Bilge-Breath was evidently fond of the sound of his own voice, “Bet they’ll be majorly generous, too. Where jer say you was from, again? I reckon-ˮ
“Pining for more brig-time, Norby?”
Bilge-Breath froze at the interruption. The rest of the Dreggers glanced back at the man who’d spoken. So did I.
And I was lost.

FICTION FRIDAY – Running Out of Space

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As I’m planning to release the first part of my space opera series, The Sunblinded trilogy this summer, I thought I’d post a short extract from the beginning of the first book, Running Out of Space

CHAPTER ONE

Yeah, I know – Basement Level – what were we thinking? But penned up on punishment duty with only the prospect of a single chaperoned shopping trip had driven us to it. Though the charms of Basement Level wore thin as soon as we set off from the lift. One light in four was working – and then only in Dim mode. The corridors were half the width of the upper levels; a big problem as I’ve seen sewage tanks more wholesome than those walls. You wouldn’t want to brush against them wearing anything other than throwaways, while keeping off the walls was harder than you’d think, because we were wading ankle-deep in… stuff.

Donice punched my arm. “Must be homely for you, Jezzy. Floor looks like your cribicle after you done tidying.”

Alita and Efra started sniggering.

“’Cept the smell isn’t as vile as your boots,” I replied.

Our laughter bounced around the filthy corridor, easing the mood for a couple of minutes but did nothing about the putrid smell. We struggled on a bit longer, until a grimy woman scuttled past, forcing us far too close to the walls. She didn’t even bother acknowledging our efforts to make room for her.

Efra and Alita stopped.

“Let’s turn round. Unblocking the heads is more fun than this.” Efra wrinkled her nose at the empty tunnel ahead. “Even the natives got sense enough to be someplace else.”

Alita began to mutter an agreement, but Donice silenced it with a scowl. “We’ve gone promming around for less than a nanosec. And you wanna run back ‘cos the scenery isn’t the same as on board?” Donice clicked her tongue in scorn. “Starting to sound like those old ship-abuelas.”

Efra flinched at the derision in her voice, but – being Efra – wouldn’t lock horns with Donice.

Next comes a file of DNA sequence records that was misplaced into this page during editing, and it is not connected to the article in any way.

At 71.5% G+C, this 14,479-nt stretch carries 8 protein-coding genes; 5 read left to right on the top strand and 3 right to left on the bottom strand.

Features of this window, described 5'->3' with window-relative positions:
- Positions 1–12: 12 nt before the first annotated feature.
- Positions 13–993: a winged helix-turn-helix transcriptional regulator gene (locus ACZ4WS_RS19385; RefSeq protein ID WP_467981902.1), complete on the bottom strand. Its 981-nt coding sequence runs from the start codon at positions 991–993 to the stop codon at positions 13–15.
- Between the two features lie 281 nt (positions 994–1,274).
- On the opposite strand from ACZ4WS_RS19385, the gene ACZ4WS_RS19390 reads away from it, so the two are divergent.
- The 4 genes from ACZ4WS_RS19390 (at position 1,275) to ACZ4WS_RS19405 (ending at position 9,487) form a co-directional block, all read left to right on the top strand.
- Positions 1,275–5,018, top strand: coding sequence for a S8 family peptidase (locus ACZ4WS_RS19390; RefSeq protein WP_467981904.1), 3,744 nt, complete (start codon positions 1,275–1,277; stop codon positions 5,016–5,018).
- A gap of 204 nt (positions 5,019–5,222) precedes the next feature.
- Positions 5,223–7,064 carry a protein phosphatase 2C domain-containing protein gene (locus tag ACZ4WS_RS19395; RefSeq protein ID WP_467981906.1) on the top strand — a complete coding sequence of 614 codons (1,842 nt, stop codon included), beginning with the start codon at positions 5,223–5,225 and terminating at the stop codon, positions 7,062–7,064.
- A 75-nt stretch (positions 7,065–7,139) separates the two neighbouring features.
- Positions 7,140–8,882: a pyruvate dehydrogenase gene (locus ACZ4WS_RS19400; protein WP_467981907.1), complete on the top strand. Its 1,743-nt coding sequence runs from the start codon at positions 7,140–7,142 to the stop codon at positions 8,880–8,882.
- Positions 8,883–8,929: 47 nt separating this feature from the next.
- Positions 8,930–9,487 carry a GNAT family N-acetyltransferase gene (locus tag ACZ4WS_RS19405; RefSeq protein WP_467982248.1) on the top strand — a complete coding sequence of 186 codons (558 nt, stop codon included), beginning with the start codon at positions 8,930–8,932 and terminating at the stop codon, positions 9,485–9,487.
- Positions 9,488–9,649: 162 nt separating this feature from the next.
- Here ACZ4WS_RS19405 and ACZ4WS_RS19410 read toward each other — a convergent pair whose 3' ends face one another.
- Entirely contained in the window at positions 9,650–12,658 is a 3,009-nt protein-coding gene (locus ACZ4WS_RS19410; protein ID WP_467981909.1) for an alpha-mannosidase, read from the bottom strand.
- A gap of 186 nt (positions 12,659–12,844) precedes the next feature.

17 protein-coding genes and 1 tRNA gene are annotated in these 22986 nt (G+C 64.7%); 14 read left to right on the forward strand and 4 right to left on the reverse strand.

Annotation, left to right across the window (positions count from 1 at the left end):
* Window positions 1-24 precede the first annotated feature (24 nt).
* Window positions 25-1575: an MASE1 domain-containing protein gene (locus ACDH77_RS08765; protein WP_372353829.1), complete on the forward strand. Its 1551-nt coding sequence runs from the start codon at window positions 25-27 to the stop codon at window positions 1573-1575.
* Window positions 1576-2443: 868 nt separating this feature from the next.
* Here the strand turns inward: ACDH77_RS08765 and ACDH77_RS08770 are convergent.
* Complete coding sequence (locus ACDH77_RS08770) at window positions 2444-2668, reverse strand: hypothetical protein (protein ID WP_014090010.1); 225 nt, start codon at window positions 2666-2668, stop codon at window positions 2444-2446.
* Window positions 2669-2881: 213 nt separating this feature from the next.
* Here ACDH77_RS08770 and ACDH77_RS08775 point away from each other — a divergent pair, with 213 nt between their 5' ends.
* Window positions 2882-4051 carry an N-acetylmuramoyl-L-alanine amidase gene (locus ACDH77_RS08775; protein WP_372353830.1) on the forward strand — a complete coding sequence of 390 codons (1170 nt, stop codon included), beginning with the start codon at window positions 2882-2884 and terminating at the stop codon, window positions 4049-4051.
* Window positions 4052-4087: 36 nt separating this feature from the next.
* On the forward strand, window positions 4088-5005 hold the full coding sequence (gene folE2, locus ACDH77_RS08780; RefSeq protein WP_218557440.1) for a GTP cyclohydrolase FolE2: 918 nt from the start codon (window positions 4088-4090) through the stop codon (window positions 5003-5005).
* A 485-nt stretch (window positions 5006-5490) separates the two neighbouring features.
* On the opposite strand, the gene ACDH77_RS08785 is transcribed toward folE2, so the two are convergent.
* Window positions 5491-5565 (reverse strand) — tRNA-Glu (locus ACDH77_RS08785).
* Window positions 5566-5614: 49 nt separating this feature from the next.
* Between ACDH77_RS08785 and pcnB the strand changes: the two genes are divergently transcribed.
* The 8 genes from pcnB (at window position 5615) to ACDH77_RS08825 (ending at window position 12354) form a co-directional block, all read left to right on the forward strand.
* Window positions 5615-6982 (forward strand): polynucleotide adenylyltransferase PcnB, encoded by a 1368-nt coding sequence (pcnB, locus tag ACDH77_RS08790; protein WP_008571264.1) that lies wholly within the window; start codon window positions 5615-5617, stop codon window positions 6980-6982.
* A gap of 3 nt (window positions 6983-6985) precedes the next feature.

Breathing through my mouth, I straightened up. Donice is right. So what if this is a dank disappointment? We didn’t come down here for the view – we came to prove a point.

But Alita grabbed Donice’s arm. “Efra and me reckon this is a vile place. We vote to head back. Tramping through filth is a tragic waste of shore leave.”

All argument ceased when the floor crud rustled and heaved behind us. A cat-sized rat scuttered through the litter into the gloom beyond.

I shivered. “It’s gotta get better sometime, soon. We’re snagging the next lift we see, amigas.”

We continued trudging onwards for another ten minutes. Just as I was beginning to think the scuzzy corridor was leading into infinity, we turned a corner into a small plaza. With a blast of relief, I spotted the lift in the far corner and relaxed – now we were nearly out of here, we could do the tourist bit. Truth be told, the word ‘plaza’ probably gives the space more credit than it deserves. While the lighting was brighter and the floor litter had been trodden relatively flat, the buzz that normally goes with buying and selling wasn’t here. Under the stink of rotting rubbish was the sharper stench of desperation.

I passed a trader’s eye over the ratty stalls. Everything I could see on display would’ve gone straight into our ship’s recycler. The food canisters were crud-caked and filthy without the benefit of even the most basic steri-scrub. And the water on sale might have shown on the pacs’ Purity Scales, but the readings must have been blixed, because that cloudy stuff wasn’t fit to pass your lips. Even the powdered water looked like sweepings off a shower-stall floor.

If we hadn’t come down here, I’d never have known this place existed. How many on ‘Estrella’ know about it? This is what I joined the ship for… My heart was thudding with a mixture of fear and excitement. I felt alive. This was a hundred times better than trailing around the overpriced shops on Trader Level with a grumbling chaperone.

Though the people were a shock. There were no shades of yellow, brown, black, or white here; everyone’s skin was grime-grey. All wearing rags pockmarked with holes which only showed more scabby tatters, or dirt-scurfed flesh. I’d tried to blend us in; we were all in scut-gear – worn overalls and battered workboots. But we stuck out like a supernova on a dark night. Mostly because we were clean and well fed – everyone here was stick-thin. Even the niños

The Cap always says that we Iberians take care of our own better than anyone else. What if he’s right? Because I couldn’t recall seeing any children in this sorry state back in Nuevo Madrid.

Efra gave some creds to a pathetic, sunken-cheeked toddler sitting on the trash-covered floor – and in no time flat we were mobbed by a bunch of snot-nosed kids. None of us could resist their pleading, so we handed out all our shore-leave cash. Of course, one of us should’ve kept an eye out for trouble. But we didn’t. And when the niños started melting away, I looked up to see we were now ringed by another group. Far more grown-up and dangerous.